Ugandan President Yoweri Museveni says gay rights demands attached to Western aid are 'sinful'

The President said Uganda did not need help from other countries

The Ugandan President has said that it is “unreligious” and “sinful” for other countries to provide aid on the condition that his people are given the freedom to express their sexuality.

Many Western nations have reduced aid to the Ugandan government after Yoweri Museveni in February signed into law a harsh Anti-Homosexuality Bill, which could see same-sex couples sentenced to life in prison.

But the President said that Africans do not need help from overseas, and instead need to “stop sleeping and work”, The Telegraph reported.

Speaking at a religious conference in the capital Kampala, Museveni said that the aid cuts had actually proved beneficial because they had “aroused” Ugandans to the need to “undertake serious work”. 

He said: “Uganda does not need aid. Uganda is so rich, we should be the ones to give aid. The only thing we need from the world is trade, if they can buy our products. Aid becomes important only when people are asleep.”

The 69-year-old President said that the problem lay in the fact that the only thing Africans “do well” is “multiply and fill the Earth” – and that they needed to work harder to become self-sufficient.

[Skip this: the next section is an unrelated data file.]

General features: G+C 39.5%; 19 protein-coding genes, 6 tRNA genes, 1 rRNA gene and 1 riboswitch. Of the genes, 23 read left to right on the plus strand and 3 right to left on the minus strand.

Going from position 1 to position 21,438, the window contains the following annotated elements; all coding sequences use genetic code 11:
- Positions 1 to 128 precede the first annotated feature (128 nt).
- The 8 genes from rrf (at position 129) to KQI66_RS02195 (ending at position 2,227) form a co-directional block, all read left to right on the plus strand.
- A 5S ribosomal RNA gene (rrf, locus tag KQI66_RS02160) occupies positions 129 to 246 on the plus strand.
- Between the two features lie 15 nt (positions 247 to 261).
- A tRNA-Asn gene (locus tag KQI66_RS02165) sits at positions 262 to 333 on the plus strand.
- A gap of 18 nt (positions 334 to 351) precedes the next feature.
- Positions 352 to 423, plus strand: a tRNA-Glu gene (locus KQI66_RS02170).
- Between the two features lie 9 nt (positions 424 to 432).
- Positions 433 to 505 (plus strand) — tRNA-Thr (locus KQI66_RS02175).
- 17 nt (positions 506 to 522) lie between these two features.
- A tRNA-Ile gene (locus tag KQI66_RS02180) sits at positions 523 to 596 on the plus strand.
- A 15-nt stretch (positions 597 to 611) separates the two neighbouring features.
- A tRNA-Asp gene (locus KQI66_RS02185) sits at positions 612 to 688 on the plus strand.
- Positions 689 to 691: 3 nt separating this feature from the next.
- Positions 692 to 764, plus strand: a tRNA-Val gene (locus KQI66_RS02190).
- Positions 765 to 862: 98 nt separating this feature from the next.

He went on to say that it was “unreligious” to offer aid with conditions attached, including demands to give equal rights to LGBT people.

“That is a bad omen, you are committing a sin to offer that aid, or to receive it,” he said.

Tamale Mirundi, a spokesman for Museveni, said: “The president is a religious man, he sees aid which comes from religious organisations that then add demands over gay people to be unreligious, and he is right that we don’t need it.

“In his speech he made clear that Uganda can be self-reliant, and the aid cuts have woken us up and invigorated us. The president has always opposed aid, from the beginning.”

According to the Department for International Development, the UK “remains committed to supporting the people of Uganda” despite the recent circumstances - but money sent to the country is now channelled via approved charities, following a corruption scandal last year

The US cut aid last month; President Barack Obama had previously described the law as a step backward for all Ugandans".